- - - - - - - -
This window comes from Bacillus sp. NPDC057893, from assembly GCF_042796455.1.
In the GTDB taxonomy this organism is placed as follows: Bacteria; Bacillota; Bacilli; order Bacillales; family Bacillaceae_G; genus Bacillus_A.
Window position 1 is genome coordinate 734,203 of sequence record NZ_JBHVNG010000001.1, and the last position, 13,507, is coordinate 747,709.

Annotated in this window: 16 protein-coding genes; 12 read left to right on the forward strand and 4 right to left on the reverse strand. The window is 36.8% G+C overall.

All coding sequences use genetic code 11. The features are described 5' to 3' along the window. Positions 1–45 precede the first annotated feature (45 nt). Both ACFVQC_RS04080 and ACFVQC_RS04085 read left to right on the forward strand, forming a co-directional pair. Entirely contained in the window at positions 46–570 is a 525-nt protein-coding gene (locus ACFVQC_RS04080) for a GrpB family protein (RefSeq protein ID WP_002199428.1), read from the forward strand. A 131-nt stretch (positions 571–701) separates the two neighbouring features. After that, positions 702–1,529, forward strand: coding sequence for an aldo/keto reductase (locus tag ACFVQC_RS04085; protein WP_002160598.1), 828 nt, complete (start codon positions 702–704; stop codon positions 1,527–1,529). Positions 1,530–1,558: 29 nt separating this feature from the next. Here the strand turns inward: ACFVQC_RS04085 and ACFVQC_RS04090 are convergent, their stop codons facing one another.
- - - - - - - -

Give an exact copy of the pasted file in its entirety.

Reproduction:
This window comes from Bacillus sp. NPDC057893, from assembly GCF_042796455.1.
In the GTDB taxonomy this organism is placed as follows: Bacteria; Bacillota; Bacilli; order Bacillales; family Bacillaceae_G; genus Bacillus_A.
Window position 1 is genome coordinate 734,203 of sequence record NZ_JBHVNG010000001.1, and the last position, 13,507, is coordinate 747,709.

Annotated in this window: 16 protein-coding genes; 12 read left to right on the forward strand and 4 right to left on the reverse strand. The window is 36.8% G+C overall.

All coding sequences use genetic code 11. The features are described 5' to 3' along the window. Positions 1–45 precede the first annotated feature (45 nt). Both ACFVQC_RS04080 and ACFVQC_RS04085 read left to right on the forward strand, forming a co-directional pair. Entirely contained in the window at positions 46–570 is a 525-nt protein-coding gene (locus ACFVQC_RS04080) for a GrpB family protein (RefSeq protein ID WP_002199428.1), read from the forward strand. A 131-nt stretch (positions 571–701) separates the two neighbouring features. After that, positions 702–1,529, forward strand: coding sequence for an aldo/keto reductase (locus tag ACFVQC_RS04085; protein WP_002160598.1), 828 nt, complete (start codon positions 702–704; stop codon positions 1,527–1,529). Positions 1,530–1,558: 29 nt separating this feature from the next. Here the strand turns inward: ACFVQC_RS04085 and ACFVQC_RS04090 are convergent, their stop codons facing one another.